'Ham on Nye' Debate Doesn't Reflect Reality
Whenever I hear about someone else making a case for Young Earth Creationism in the name of Christianity, I’m embarrassed, once again, to associate myself with them. And people wonder why many of us prefer to identify as “Jesus followers” or “Spiritual but not Religious” rather than be lumped in with the Ken Hams of the world.
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The thing is, a healthy number of us who consider ourselves to be Christian embrace science. We think critically. We accept the likelihood that much we think we understand about the world, the universe, and about our faith can (and should) change as we learn new things. We understand that faith is more about questions than answers, and that the prime mover in our faith practice is to be more like Jesus in our own daily walk, rather than focusing so much on making others more like us.
The desire of a vocal minority (yes, that’s what I said, and I meant it) of Christians to cling to a notion that the entire universe is a few thousand years old, despite the clear physical evidence to the contrary, points less to a reasonable alternate view of the observable world. Rather, it points to a desperate attempt to maintain a dying voice in the cultural conversation.
Its the sound of Christendom losing its grip on the chair at the head of the table. It’s the sound of a culturally dominant voice trying to resist its own marginalization to the fringes of a society who values the pursuit and evolution of human thought.
You’d think that the whole Copernicus thing might have taught us that trying to reconcile Biblical literalism with a historical account of anthropology and cosmology doesn’t work out so well for the church. And it’s not just because we’re becoming more secular and Godless.
Science figured out something long ago that religion still struggles with. Built into the scientific method is the assumption that all hypotheses and theories should be held loosely, and ultimately, released in exchange for new ones when the evidence before us calls for it. Religion, on the other hand, tends to carve out a position and defend it tirelessly, from generation to generation, sometimes to the death.
Never mind if it’s clearly absurd, counterintuitive, and based in bronze-age thinking. It’s what a “good Christian” does.
The media is responsible for its share of fanning these flames in the public forum, though. The fact that National Public Radio would have someone like Ken Ham on air to debate the origins of the physical universe rather than, say, John Caputo, Marcus Borg, or Diana Butler Bass points to a healthy dose of willful myopia about what Christian faith in the 21st century looks like for hundreds of millions of us who don’t require the Bible to be literally, factually true in order for it to contain life-giving truth.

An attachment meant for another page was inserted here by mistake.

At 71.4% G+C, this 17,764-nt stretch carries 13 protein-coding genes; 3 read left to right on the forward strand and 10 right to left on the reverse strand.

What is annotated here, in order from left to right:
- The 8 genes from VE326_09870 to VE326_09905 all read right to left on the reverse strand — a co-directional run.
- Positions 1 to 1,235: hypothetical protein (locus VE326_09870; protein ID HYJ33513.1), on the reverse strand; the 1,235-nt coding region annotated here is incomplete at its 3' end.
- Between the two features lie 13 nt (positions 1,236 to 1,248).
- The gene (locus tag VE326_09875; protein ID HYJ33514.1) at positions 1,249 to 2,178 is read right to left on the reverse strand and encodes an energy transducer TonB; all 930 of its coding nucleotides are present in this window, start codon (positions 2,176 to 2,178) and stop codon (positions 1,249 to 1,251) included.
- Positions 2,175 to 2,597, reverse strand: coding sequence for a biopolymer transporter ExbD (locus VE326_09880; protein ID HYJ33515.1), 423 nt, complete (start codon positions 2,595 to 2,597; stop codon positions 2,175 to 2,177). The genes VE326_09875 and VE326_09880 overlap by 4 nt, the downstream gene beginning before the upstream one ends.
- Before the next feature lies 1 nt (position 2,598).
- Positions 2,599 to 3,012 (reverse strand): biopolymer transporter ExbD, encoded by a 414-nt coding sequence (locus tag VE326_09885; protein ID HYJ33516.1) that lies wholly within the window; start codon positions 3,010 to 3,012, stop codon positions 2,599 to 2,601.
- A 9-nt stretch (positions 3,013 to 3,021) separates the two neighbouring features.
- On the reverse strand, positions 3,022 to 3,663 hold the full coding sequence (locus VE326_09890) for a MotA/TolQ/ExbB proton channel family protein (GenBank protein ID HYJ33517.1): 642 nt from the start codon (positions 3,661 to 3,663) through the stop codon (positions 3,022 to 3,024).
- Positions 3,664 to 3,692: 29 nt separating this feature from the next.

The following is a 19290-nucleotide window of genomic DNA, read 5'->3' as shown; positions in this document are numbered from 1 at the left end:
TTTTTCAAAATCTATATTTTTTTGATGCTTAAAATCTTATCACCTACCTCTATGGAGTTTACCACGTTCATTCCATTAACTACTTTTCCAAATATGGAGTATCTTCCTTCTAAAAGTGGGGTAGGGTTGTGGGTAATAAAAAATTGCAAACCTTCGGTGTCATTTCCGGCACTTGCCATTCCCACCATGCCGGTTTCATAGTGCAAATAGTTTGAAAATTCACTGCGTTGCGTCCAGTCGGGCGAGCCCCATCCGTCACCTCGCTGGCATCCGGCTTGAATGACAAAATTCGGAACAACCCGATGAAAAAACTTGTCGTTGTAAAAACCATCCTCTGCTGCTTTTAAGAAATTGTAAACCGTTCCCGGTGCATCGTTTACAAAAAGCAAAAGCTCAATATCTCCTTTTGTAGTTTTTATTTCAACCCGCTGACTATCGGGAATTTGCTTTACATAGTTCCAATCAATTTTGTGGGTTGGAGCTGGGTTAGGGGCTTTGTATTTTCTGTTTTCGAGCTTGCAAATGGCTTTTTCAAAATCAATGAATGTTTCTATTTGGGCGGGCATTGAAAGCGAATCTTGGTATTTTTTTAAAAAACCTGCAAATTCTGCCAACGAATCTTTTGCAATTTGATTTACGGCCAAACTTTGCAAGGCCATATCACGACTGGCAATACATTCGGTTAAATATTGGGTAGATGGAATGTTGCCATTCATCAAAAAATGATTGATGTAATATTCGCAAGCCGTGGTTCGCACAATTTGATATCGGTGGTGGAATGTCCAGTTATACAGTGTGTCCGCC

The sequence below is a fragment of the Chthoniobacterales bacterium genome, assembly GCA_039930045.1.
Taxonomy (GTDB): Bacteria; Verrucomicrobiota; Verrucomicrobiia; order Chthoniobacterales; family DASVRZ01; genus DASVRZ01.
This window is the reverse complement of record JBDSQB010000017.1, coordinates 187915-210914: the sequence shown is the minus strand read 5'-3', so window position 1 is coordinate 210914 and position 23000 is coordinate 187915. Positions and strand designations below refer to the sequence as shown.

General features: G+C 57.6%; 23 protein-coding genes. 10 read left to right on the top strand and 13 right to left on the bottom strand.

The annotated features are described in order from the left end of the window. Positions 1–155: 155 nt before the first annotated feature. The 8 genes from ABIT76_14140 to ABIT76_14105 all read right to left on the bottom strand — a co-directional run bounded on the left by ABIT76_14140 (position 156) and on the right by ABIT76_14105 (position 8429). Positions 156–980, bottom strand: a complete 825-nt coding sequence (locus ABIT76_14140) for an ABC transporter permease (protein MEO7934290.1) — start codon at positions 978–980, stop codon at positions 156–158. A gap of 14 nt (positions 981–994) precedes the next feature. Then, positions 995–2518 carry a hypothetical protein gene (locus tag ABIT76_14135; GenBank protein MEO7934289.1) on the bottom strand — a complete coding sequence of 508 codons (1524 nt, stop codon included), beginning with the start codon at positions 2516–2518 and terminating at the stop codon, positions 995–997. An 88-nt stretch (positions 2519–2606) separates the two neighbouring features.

I might expect Bill Maher, Fox News, or MSNBC to foment such empty punditry, but not NPR. So let’s have a thoughtful, nuanced conversation about our origins.
Let’s talk about, while science focuses more on responding to “how,” religion should focus more on “why.”
Let’s talk about how both science and religion benefit from a sense of open-ended mystery and curiosity, which inherently requires a willingness to change.
Let’s talk about how not all Christians believe there’s some invisible Sky Wizard sitting up in the clouds who got lonely and creates us as His playthings.
Let’s talk about how, at the heart of the faith of many Christians, is a poetic, aesthetic sense of something greater than ourselves, one that cannot be explained or argued to a definitive conclusion. One that requires a sense of intellectual humility and an openness to alternate realities. One that joyfully makes room for the coexistence of multiple truths.
And let’s talk about how many of the greatest scientists have held much the same mindset when entering into the most compelling questions at the hearts of their own research.
Let’s talk about how theology should help reveal without trying to fully and decisively explain, and how good science concedes to an overwhelming evidence.
Let’s recognize that, at the heart of a more full human experience is the logical, observable world as well as the sublime, the ineffable, the mysterious that draws us forward toward ... who knows?
Moreover, let’s stop trying so damn hard as people of faith to be something we’re not. Jesus is no less Jesus if the universe is billions of years old. “Love God, Love (ALL) neighbors, and serve the world” is both critical to Christian practice, while also not being an exclusively Christian value.
Science is more about seeking answers, while faith is about asking questions. Science dwells in the “how” while faith explores the “why.” And both only work if, beneath it all, we keep the notion that it’s very likely, if not inevitable, that much I think and believe is true today will change tomorrow.
And that’s okay. It’s part of being human.
Here are a few of the best tweets during the #creationdebate:
Watch the debate below:
Christian Piatt is a Sojourners Featured Writer and an author, editor, speaker, musician, and spoken word artist. He is director of church growth and development at First Christian Church in Portland, Ore. Christian is the creator and editor of Banned Questions About The Bibleand Banned Questions About Jesus. His new memoir on faith, family and parenting is called PREGMANCY: A Dad, a Little Dude and a Due Date.